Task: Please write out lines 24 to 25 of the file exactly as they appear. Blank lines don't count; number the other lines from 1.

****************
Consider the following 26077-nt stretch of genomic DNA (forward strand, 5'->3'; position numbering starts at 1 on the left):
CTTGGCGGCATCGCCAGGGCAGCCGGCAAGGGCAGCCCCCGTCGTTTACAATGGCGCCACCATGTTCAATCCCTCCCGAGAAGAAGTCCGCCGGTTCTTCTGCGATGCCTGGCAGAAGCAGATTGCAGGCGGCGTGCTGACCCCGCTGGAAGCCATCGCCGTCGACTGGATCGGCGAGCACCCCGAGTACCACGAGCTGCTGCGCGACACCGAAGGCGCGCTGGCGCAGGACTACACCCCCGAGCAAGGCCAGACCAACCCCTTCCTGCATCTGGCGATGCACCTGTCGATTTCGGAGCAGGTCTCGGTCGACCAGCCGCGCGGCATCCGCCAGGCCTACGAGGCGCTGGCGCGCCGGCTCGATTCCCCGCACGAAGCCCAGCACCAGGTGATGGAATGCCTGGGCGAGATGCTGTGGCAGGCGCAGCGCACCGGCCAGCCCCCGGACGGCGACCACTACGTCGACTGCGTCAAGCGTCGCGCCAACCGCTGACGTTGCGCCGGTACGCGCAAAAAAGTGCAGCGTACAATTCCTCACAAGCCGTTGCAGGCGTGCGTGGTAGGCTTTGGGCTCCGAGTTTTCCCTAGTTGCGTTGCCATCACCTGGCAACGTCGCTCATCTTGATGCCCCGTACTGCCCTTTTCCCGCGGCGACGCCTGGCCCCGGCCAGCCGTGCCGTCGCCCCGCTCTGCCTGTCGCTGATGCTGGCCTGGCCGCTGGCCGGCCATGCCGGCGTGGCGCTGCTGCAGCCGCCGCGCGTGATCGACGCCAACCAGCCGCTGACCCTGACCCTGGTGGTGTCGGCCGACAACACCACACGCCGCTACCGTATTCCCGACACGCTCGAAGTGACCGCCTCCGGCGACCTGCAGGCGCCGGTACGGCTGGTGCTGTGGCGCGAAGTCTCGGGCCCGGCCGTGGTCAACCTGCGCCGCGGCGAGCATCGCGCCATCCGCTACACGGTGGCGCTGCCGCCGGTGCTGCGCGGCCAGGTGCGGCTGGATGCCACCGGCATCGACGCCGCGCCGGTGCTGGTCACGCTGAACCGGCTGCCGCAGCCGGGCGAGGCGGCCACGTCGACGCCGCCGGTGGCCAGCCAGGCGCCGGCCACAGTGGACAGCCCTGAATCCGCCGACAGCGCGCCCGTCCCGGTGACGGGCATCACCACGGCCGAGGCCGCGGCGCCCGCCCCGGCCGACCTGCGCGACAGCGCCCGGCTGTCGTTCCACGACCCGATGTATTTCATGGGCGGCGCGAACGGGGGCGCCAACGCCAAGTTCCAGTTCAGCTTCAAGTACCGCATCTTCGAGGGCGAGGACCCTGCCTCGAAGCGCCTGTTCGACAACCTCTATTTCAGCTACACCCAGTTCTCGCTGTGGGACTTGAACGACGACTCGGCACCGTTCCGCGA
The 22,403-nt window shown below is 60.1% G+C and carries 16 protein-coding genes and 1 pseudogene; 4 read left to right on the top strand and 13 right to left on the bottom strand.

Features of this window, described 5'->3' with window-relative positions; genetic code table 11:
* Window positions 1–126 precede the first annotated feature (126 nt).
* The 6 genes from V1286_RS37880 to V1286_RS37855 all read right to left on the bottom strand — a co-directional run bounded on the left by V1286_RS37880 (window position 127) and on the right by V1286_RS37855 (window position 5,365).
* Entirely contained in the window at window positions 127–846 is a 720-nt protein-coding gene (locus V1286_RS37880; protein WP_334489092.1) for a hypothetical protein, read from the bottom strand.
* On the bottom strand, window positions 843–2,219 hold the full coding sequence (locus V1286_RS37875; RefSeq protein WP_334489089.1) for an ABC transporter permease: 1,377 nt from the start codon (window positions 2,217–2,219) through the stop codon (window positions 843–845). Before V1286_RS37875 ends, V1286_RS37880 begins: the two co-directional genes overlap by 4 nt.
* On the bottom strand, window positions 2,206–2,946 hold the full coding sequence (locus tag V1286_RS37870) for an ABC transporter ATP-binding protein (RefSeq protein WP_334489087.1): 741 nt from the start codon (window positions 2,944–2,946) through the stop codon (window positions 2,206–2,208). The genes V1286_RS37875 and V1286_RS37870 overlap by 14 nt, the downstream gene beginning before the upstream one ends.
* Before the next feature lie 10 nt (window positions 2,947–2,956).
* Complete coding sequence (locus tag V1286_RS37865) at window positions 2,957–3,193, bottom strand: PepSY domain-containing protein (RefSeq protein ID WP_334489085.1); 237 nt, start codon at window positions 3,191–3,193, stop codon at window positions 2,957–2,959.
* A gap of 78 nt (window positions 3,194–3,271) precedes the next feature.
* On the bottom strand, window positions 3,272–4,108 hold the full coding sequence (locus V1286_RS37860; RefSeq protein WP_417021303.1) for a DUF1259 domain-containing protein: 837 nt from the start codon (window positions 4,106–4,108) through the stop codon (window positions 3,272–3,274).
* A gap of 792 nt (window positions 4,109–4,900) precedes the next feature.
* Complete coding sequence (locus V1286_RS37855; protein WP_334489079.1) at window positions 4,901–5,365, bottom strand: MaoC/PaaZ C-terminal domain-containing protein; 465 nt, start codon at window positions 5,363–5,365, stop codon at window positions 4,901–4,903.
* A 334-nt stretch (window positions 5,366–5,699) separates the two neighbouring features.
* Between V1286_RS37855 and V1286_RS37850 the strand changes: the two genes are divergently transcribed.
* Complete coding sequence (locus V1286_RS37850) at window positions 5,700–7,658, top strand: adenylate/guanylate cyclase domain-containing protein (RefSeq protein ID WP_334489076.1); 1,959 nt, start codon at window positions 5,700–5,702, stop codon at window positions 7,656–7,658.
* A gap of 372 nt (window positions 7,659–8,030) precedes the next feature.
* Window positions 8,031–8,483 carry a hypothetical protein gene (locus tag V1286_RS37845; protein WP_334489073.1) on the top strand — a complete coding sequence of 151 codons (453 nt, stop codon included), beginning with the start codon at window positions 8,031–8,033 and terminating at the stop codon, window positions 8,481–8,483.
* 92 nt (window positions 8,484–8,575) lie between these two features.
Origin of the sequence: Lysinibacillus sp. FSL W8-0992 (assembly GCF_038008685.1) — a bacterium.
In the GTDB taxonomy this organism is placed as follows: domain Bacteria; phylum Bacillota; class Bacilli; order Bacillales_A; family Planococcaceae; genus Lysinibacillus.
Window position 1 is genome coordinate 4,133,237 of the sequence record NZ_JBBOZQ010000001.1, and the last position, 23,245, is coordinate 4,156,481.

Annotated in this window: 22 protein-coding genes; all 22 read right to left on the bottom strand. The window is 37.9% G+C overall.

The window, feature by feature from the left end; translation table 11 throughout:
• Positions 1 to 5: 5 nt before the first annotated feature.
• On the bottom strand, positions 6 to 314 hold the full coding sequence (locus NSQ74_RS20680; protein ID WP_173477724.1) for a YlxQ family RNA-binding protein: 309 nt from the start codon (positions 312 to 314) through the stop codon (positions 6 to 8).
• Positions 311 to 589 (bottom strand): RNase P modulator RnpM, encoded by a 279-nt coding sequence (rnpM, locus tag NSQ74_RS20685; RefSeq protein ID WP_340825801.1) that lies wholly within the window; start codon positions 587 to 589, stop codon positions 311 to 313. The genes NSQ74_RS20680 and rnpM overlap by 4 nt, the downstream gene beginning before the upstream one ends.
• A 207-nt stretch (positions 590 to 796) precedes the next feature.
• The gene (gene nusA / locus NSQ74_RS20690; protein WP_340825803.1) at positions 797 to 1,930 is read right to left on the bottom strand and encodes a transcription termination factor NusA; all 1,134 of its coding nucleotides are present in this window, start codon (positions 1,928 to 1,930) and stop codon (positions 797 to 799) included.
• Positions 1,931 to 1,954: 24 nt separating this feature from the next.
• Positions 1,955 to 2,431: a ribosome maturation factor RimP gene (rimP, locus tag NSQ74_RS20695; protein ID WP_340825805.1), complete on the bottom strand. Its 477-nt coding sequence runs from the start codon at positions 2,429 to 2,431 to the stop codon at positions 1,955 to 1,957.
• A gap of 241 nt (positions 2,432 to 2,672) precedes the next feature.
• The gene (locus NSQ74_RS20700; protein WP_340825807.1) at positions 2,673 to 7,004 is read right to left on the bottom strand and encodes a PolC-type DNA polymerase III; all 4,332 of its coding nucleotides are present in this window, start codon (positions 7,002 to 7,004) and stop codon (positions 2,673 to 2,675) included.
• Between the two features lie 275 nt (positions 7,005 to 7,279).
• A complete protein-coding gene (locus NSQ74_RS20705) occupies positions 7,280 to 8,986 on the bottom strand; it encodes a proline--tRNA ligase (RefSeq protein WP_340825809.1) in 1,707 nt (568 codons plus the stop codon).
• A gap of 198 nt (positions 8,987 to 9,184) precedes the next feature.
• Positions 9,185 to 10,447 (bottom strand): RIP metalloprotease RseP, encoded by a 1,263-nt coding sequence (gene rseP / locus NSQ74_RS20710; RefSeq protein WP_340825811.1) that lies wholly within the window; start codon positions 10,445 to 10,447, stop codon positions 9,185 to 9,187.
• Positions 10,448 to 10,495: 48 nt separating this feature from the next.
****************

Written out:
Window position 1 is genome coordinate 4,133,237 of the sequence record NZ_JBBOZQ010000001.1, and the last position, 23,245, is coordinate 4,156,481.

Annotated in this window: 22 protein-coding genes; all 22 read right to left on the bottom strand. The window is 37.9% G+C overall.